Twitter has written off a $70 million investment it made in SoundCloud, the music streaming service.
Twitter put the money into SoundCloud in in 2016, via its Twitter Ventures unit, in a deal that valued the company at $700 million. Now Twitter, via its 2017 annual report, says it has written off $66.4 million it invested in SoundCloud because that money is “not expected to be recoverable within a reasonable period of time.”
Twitter had been in on-and-off talks to acquire SoundCloud for years, but instead ended up investing $70 million into the music service as part of a $100 million round of funding back in June of 2016.
However, SoundCloud ran out of money in early 2017 and wasn’t able to raise any additional financing.Twitter had been in on-and-off talks to acquire SoundCloud for years, but instead ended up investing $70 million into the music service as part of a $100 million round of funding back in June of 2016. However, SoundCloud ran out of money in early 2017 and wasn’t able to raise any additional financing.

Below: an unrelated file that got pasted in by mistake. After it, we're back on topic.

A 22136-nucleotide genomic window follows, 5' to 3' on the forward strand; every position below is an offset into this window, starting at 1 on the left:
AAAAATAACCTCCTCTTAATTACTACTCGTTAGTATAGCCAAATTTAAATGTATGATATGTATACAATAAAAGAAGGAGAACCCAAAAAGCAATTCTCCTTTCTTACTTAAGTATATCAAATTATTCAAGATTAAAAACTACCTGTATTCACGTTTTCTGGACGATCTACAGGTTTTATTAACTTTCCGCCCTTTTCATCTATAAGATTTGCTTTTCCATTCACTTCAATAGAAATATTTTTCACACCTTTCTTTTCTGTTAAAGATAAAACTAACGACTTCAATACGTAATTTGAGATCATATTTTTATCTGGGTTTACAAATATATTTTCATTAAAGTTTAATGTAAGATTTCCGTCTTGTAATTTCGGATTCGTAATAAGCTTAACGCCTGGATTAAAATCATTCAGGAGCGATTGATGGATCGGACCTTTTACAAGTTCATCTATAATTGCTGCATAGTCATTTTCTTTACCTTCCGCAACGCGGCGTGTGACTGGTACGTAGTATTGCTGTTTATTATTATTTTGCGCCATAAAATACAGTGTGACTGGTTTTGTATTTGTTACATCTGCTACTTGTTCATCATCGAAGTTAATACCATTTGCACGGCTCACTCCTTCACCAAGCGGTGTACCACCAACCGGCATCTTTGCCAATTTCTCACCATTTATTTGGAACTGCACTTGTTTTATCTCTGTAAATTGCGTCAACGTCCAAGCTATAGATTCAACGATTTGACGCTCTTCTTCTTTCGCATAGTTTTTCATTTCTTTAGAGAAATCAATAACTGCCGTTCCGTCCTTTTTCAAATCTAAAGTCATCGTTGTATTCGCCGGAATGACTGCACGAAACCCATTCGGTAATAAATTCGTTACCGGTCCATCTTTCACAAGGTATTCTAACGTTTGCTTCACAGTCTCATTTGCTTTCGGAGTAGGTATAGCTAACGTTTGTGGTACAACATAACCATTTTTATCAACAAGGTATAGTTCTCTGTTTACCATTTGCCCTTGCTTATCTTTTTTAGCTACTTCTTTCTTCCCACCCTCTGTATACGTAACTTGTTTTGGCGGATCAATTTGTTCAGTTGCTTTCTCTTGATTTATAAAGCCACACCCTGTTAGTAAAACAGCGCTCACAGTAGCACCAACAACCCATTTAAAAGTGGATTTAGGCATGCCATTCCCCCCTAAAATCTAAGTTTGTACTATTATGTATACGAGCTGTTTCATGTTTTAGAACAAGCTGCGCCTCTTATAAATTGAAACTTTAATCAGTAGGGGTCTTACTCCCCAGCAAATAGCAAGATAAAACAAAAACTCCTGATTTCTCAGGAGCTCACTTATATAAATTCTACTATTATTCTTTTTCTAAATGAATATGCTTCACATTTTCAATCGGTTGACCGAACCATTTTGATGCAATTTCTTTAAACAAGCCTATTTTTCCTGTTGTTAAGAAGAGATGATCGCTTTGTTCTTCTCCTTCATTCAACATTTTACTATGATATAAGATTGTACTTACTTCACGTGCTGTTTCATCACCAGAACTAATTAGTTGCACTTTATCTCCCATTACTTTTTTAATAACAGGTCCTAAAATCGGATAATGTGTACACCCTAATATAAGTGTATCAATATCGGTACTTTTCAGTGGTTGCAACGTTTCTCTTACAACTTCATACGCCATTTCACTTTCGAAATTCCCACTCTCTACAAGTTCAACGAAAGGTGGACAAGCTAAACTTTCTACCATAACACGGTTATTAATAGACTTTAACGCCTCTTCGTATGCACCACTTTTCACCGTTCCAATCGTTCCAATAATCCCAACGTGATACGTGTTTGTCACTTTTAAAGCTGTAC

SoundCloud finally secured a Hail Mary deal that included $170 million of new funding from the Raine Group and Singapore’s Temasek in August of 2017. However, that deal came with a corporate restructure that wiped out many of the start-up’s early investors, and ultimately also forced out SoundCloud’s founding CEO Alexander Ljung.
And it’s a reminder that even though consumers have embraced free and paid music streaming services, the companies that run those services generally aren’t making a profit.
For giant tech guys like Apple and Google who run streaming music as a side business, that’s probably OK. For standalone companies like Pandora and Spotify, that’s not (reminder: Spotify is planning on going public in the next couple months).
Meanwhile SoundCloud, which had been pushing a $10-a-month subscription service like the one Apple and Spotify offer, is changing its strategy.
The new plan, as outlined by CEO Kerry Trainor at our Code Media conference this month: Focus on a more limited $5-a-month plan, as well as a renewed emphasis on a subscription service SoundCloud has always sold to music creators, producers and other prosumers.